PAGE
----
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The Institute for Youth Development KULT launched the #necudaidem campaign at the beginning of this year, to draw the attention of government representatives and competent institutions to challenges faced by youth every day, and the problem posed by youth leaving the country in large numbers.

The campaign isn’t telling youth to stay or go, it is intended to draw attention to the need for strategic action aimed at creating an environment that will make young people of BiH want to stay, instead of leaving, because BiH could give them a chance to contribute and live up to their potential.

The ultimate goal is to encourage the competent authorities to take concrete measures to address the fact that youth are leaving this country.

Youth in this country, according to young people themselves, need security and a chance to build a bright future. They need active policies with long-term measures that will define positive approaches to issues that are relevant and most important to youth. They need measures that will define a better educational system, access to the labor market, housing policy, security.

What does this mean in practical terms?

A strategic approach means that active employment measures will not be defined annually. That young people in this country will know that the state will support them in becoming homeowners next year, instead of such decisions being made depending on who’s currently in power and how much they care about youth. That education will have a practical use and that they won’t be afraid to report corruption.

That’s when BiH will be a place where young people want to live and contribute to society.

Today is August 12, International Youth Day, celebrated around the world. While other countries dedicate it to transforming education and new technologies, in BiH it is celebrated in the midst of a mass exodus of youth, unemployment, and lack of access to basic human rights.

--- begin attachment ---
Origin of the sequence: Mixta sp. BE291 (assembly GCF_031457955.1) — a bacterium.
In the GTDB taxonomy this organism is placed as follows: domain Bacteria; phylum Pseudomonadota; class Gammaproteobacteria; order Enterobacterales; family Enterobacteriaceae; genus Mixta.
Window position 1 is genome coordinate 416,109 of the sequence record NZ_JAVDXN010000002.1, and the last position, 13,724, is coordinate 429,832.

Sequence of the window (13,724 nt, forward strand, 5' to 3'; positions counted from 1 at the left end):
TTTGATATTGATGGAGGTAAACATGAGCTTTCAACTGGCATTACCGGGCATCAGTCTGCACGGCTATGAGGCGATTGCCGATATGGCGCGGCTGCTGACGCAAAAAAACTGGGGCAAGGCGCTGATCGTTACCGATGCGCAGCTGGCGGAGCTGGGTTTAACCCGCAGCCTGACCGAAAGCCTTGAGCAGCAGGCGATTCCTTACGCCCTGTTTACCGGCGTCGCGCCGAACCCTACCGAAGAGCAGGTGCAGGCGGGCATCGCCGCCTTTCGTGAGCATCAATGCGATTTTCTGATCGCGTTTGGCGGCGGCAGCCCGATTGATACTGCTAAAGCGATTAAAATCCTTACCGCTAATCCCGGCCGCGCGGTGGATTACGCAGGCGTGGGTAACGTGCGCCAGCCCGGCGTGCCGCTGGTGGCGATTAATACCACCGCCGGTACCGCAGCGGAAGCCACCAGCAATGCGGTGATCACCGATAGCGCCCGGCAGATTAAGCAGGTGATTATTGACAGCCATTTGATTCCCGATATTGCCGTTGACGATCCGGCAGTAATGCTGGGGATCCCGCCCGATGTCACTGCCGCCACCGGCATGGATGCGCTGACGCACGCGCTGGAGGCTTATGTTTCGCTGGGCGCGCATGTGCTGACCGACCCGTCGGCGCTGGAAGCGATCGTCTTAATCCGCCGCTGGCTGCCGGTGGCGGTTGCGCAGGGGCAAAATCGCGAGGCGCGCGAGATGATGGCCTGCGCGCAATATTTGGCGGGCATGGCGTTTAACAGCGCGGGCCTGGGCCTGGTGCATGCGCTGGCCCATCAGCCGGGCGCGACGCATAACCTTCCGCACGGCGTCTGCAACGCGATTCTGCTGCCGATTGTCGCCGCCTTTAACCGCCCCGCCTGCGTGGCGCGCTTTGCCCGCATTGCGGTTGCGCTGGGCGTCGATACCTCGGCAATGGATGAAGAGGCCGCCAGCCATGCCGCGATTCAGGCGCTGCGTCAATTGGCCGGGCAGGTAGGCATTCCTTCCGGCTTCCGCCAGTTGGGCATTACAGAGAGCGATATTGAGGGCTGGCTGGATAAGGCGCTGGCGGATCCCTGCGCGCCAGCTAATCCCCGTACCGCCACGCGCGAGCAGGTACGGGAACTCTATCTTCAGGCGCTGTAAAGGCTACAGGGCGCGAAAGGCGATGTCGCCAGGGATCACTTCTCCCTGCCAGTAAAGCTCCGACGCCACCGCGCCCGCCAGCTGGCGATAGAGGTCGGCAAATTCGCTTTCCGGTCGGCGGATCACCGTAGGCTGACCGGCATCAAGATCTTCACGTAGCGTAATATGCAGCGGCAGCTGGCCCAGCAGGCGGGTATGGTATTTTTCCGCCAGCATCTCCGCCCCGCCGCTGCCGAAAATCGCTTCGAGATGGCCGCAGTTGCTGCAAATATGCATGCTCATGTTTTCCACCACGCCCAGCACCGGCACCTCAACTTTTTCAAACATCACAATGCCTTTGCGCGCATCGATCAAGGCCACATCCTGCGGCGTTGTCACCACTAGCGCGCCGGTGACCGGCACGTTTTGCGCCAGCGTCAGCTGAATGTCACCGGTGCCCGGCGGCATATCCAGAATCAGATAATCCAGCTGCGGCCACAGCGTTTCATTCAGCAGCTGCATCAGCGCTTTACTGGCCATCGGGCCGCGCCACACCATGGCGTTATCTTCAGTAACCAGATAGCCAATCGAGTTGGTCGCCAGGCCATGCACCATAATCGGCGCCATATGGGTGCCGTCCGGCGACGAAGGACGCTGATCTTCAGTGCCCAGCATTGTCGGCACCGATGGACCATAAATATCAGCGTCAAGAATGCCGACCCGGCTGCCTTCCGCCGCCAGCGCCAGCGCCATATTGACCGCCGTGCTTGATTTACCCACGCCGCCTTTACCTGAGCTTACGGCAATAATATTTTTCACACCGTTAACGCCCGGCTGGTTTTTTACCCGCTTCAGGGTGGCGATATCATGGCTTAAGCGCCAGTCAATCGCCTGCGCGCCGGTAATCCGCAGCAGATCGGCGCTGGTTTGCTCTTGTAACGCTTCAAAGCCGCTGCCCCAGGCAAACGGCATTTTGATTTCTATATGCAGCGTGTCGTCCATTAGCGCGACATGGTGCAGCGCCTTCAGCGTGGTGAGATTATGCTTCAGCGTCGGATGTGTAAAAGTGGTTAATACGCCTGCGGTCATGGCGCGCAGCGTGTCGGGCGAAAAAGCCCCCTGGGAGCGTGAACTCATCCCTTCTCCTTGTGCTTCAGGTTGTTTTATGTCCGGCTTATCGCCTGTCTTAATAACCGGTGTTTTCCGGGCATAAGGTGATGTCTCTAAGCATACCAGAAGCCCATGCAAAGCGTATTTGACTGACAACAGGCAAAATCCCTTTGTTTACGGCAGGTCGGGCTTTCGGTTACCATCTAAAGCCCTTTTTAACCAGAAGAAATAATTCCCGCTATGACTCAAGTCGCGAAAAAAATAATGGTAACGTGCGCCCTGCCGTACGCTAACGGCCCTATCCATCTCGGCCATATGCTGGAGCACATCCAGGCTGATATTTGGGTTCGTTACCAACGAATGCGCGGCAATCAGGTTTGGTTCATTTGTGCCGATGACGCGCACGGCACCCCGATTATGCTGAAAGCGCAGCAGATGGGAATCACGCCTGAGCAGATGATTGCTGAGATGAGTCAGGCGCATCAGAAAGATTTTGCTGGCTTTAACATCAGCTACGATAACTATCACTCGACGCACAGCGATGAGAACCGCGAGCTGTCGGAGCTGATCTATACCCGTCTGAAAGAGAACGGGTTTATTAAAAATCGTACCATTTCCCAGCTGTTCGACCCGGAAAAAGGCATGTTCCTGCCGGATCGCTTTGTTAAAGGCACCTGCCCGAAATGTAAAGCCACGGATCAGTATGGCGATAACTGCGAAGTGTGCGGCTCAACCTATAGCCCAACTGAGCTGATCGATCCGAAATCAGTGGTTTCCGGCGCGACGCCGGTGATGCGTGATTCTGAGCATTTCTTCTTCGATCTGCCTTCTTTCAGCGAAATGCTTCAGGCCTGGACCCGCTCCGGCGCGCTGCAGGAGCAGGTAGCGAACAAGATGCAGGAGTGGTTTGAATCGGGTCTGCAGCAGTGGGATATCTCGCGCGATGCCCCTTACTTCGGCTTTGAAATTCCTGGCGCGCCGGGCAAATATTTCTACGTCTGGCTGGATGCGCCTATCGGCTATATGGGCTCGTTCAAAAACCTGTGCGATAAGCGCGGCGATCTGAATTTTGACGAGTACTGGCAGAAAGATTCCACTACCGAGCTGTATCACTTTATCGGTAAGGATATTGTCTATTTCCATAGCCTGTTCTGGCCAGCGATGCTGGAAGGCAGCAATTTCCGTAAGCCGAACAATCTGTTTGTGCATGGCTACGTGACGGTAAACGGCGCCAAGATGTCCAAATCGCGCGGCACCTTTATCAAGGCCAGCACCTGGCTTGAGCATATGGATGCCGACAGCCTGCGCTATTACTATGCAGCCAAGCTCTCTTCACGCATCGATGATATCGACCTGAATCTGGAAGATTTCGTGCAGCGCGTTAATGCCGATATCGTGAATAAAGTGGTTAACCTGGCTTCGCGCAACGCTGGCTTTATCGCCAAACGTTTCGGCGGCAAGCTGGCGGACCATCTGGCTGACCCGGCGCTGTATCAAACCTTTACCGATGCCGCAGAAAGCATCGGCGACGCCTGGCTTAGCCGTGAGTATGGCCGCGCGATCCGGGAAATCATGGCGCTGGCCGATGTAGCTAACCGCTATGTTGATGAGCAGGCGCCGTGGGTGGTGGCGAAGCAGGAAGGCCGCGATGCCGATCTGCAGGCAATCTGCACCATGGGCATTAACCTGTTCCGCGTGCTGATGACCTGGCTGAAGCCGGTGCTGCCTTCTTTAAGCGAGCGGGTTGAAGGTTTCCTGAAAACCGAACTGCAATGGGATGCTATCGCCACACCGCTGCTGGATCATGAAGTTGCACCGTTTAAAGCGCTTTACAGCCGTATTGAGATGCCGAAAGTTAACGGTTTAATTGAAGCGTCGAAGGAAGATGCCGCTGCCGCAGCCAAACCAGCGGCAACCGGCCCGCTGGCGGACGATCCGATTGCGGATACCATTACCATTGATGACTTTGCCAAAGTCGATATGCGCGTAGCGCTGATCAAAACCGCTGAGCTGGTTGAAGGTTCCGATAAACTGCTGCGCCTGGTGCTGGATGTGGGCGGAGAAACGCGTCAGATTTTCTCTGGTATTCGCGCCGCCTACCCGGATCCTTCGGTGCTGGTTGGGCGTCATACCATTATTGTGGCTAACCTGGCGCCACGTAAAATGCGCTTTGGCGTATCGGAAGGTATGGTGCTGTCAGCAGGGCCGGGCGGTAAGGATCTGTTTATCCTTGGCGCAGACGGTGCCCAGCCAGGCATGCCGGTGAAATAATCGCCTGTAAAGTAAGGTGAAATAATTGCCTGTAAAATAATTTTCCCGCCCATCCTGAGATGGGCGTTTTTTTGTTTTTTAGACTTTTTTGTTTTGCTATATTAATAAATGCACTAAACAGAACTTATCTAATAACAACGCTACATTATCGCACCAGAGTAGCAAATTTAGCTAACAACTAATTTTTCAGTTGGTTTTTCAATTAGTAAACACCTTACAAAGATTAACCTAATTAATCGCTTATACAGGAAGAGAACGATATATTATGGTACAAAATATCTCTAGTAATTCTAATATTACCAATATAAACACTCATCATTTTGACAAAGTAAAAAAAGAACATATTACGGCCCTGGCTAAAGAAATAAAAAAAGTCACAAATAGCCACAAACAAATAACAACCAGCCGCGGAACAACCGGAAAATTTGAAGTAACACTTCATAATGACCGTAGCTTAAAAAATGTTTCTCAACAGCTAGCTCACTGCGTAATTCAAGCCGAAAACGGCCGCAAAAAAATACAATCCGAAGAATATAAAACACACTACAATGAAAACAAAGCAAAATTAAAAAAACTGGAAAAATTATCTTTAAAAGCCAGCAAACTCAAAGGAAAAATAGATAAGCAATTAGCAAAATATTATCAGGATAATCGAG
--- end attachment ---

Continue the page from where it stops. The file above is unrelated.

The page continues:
This year, like the years before it, BiH celebrates this day burdened by unimplemented laws and lack of strategic documents, while counting young people who are leaving along and the myriad reasons why. In the meantime, no concrete solutions are being offered.

BiH does not have a state-level youth law, and entities are not implementing their Youth Laws entirely. There is no strategic document for youth issues at the state level, either. FBiH also doesn’t have a strategy, and Brčko District is planning to start working on theirs this year. Republika Srpska has been adopting strategies for years, but the question remains - how well are they implemented?

So, does BiH want young people to stay?

Document drafting processes are being announced, themed sessions are being scheduled, issues are being discussed locally, but where are the solutions?

How long should young people wait for some action that will finally make them want to say #necudaidem.

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Some of the best and brightest youth are also the ones with the most optimistic and fearless views on the future of BiH. I got a chance to have a sit-down and hold an informal interview with a group of young people from the latest generation of the Learn, Think and Act! training implemented by the Institute for Youth Development KULT. This provided me with firsthand accounts of the economic and political situation youth are in today.